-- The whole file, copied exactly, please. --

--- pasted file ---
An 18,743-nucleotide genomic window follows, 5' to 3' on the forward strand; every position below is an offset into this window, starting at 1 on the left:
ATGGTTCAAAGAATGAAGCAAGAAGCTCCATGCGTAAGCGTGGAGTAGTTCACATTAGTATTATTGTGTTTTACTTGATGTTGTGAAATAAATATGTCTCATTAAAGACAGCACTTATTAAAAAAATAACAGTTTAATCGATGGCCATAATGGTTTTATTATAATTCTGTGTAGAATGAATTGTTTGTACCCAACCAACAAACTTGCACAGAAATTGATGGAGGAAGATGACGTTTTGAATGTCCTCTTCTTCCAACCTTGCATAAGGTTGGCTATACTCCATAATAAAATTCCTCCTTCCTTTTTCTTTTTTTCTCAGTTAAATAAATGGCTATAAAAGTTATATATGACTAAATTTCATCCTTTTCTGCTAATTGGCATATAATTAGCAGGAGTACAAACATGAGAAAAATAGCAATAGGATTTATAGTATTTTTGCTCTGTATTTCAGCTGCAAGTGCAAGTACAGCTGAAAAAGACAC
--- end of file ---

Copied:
An 18,743-nucleotide genomic window follows, 5' to 3' on the forward strand; every position below is an offset into this window, starting at 1 on the left:
ATGGTTCAAAGAATGAAGCAAGAAGCTCCATGCGTAAGCGTGGAGTAGTTCACATTAGTATTATTGTGTTTTACTTGATGTTGTGAAATAAATATGTCTCATTAAAGACAGCACTTATTAAAAAAATAACAGTTTAATCGATGGCCATAATGGTTTTATTATAATTCTGTGTAGAATGAATTGTTTGTACCCAACCAACAAACTTGCACAGAAATTGATGGAGGAAGATGACGTTTTGAATGTCCTCTTCTTCCAACCTTGCATAAGGTTGGCTATACTCCATAATAAAATTCCTCCTTCCTTTTTCTTTTTTTCTCAGTTAAATAAATGGCTATAAAAGTTATATATGACTAAATTTCATCCTTTTCTGCTAATTGGCATATAATTAGCAGGAGTACAAACATGAGAAAAATAGCAATAGGATTTATAGTATTTTTGCTCTGTATTTCAGCTGCAAGTGCAAGTACAGCTGAAAAAGACAC